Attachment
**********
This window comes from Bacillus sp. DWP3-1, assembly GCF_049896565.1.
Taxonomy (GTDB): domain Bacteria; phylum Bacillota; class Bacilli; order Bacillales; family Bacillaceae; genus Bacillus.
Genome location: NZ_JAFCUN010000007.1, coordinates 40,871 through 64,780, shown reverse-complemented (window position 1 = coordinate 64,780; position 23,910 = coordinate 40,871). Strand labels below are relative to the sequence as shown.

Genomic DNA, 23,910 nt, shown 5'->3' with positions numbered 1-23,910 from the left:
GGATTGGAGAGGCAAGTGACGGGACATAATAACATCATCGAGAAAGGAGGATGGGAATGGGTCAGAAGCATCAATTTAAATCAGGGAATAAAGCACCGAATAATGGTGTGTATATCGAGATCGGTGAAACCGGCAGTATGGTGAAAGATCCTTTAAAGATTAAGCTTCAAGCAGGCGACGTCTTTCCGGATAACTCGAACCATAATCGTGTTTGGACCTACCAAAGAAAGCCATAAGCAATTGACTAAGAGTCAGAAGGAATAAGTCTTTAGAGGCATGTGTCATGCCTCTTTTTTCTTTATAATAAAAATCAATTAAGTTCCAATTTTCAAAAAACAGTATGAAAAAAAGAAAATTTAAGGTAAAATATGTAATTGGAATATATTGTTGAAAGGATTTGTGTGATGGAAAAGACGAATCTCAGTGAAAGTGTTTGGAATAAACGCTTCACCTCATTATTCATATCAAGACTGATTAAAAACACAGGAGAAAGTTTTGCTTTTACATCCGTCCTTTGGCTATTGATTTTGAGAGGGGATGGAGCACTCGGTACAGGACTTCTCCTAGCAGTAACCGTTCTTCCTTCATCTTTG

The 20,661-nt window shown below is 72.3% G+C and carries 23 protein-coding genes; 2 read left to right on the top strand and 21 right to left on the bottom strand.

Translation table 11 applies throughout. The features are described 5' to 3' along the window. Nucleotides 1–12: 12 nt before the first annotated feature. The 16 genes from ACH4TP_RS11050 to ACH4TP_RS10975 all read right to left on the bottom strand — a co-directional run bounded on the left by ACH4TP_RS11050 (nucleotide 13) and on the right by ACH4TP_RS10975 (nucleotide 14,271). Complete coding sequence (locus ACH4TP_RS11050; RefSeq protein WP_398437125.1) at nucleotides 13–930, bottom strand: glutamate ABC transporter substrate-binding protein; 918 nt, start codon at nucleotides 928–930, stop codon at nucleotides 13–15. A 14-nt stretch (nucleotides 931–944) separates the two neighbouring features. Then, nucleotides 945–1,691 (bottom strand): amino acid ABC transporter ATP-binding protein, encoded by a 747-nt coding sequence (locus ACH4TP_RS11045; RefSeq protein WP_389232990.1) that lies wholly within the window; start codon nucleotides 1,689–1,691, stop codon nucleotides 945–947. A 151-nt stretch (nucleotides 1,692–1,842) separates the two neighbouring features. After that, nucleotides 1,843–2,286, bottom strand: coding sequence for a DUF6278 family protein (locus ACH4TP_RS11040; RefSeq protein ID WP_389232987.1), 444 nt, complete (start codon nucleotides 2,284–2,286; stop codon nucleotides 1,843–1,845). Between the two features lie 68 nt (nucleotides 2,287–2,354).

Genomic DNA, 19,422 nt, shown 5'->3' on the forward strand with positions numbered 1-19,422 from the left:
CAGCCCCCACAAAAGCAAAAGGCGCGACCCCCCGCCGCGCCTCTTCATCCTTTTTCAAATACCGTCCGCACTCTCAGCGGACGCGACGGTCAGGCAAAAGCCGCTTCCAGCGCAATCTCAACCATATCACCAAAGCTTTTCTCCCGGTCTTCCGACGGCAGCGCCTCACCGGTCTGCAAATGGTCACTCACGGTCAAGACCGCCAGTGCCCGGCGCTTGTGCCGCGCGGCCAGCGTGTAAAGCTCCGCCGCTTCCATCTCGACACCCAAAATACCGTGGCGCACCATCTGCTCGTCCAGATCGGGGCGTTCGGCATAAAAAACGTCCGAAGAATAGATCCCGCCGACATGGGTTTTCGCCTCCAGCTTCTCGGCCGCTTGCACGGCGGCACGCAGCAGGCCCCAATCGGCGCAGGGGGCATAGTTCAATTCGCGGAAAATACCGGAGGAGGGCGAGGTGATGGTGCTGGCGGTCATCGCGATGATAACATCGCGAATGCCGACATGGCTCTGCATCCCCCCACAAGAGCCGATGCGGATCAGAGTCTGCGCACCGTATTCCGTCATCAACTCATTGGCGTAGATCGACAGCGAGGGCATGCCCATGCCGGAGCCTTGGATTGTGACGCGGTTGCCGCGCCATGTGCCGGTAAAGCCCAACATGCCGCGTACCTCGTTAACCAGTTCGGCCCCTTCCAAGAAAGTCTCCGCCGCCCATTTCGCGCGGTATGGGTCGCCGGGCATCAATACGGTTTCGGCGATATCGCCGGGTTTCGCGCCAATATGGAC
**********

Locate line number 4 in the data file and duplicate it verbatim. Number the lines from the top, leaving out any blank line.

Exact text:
Genomic DNA, 23,910 nt, shown 5'->3' with positions numbered 1-23,910 from the left: